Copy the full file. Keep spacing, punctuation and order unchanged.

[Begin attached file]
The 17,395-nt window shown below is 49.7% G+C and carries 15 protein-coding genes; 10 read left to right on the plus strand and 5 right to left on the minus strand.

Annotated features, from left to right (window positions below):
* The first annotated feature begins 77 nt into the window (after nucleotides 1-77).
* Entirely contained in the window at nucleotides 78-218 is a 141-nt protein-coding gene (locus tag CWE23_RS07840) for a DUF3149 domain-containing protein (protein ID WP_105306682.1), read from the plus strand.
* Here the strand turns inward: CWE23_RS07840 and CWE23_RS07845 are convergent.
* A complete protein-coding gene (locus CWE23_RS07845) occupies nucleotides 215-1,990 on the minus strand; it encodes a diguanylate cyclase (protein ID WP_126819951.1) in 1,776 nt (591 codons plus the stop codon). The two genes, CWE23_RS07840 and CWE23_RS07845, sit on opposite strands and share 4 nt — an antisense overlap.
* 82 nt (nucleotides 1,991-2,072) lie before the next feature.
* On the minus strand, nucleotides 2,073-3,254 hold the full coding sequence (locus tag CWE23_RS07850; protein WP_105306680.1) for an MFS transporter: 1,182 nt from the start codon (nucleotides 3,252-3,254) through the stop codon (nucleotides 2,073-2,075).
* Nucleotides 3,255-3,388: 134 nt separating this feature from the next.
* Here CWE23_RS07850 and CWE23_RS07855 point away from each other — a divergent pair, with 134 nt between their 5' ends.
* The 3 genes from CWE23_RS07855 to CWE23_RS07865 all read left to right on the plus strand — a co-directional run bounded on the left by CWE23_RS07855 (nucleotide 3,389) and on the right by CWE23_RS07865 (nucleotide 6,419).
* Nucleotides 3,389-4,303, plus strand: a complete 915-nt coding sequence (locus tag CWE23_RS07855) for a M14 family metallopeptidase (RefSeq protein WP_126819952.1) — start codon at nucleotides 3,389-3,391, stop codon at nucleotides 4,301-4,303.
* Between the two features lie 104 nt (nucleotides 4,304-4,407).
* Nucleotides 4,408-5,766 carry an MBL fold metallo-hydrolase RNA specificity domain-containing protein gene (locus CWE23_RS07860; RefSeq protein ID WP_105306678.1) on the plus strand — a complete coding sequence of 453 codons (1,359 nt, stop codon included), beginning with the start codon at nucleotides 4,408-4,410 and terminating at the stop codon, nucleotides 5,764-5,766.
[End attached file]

The 17,395-nt window shown below is 49.7% G+C and carries 15 protein-coding genes; 10 read left to right on the plus strand and 5 right to left on the minus strand.

Annotated features, from left to right (window positions below):
* The first annotated feature begins 77 nt into the window (after nucleotides 1-77).
* Entirely contained in the window at nucleotides 78-218 is a 141-nt protein-coding gene (locus tag CWE23_RS07840) for a DUF3149 domain-containing protein (protein ID WP_105306682.1), read from the plus strand.
* Here the strand turns inward: CWE23_RS07840 and CWE23_RS07845 are convergent.
* A complete protein-coding gene (locus CWE23_RS07845) occupies nucleotides 215-1,990 on the minus strand; it encodes a diguanylate cyclase (protein ID WP_126819951.1) in 1,776 nt (591 codons plus the stop codon). The two genes, CWE23_RS07840 and CWE23_RS07845, sit on opposite strands and share 4 nt — an antisense overlap.
* 82 nt (nucleotides 1,991-2,072) lie before the next feature.
* On the minus strand, nucleotides 2,073-3,254 hold the full coding sequence (locus tag CWE23_RS07850; protein WP_105306680.1) for an MFS transporter: 1,182 nt from the start codon (nucleotides 3,252-3,254) through the stop codon (nucleotides 2,073-2,075).
* Nucleotides 3,255-3,388: 134 nt separating this feature from the next.
* Here CWE23_RS07850 and CWE23_RS07855 point away from each other — a divergent pair, with 134 nt between their 5' ends.
* The 3 genes from CWE23_RS07855 to CWE23_RS07865 all read left to right on the plus strand — a co-directional run bounded on the left by CWE23_RS07855 (nucleotide 3,389) and on the right by CWE23_RS07865 (nucleotide 6,419).
* Nucleotides 3,389-4,303, plus strand: a complete 915-nt coding sequence (locus tag CWE23_RS07855) for a M14 family metallopeptidase (RefSeq protein WP_126819952.1) — start codon at nucleotides 3,389-3,391, stop codon at nucleotides 4,301-4,303.
* Between the two features lie 104 nt (nucleotides 4,304-4,407).
* Nucleotides 4,408-5,766 carry an MBL fold metallo-hydrolase RNA specificity domain-containing protein gene (locus CWE23_RS07860; RefSeq protein ID WP_105306678.1) on the plus strand — a complete coding sequence of 453 codons (1,359 nt, stop codon included), beginning with the start codon at nucleotides 4,408-4,410 and terminating at the stop codon, nucleotides 5,764-5,766.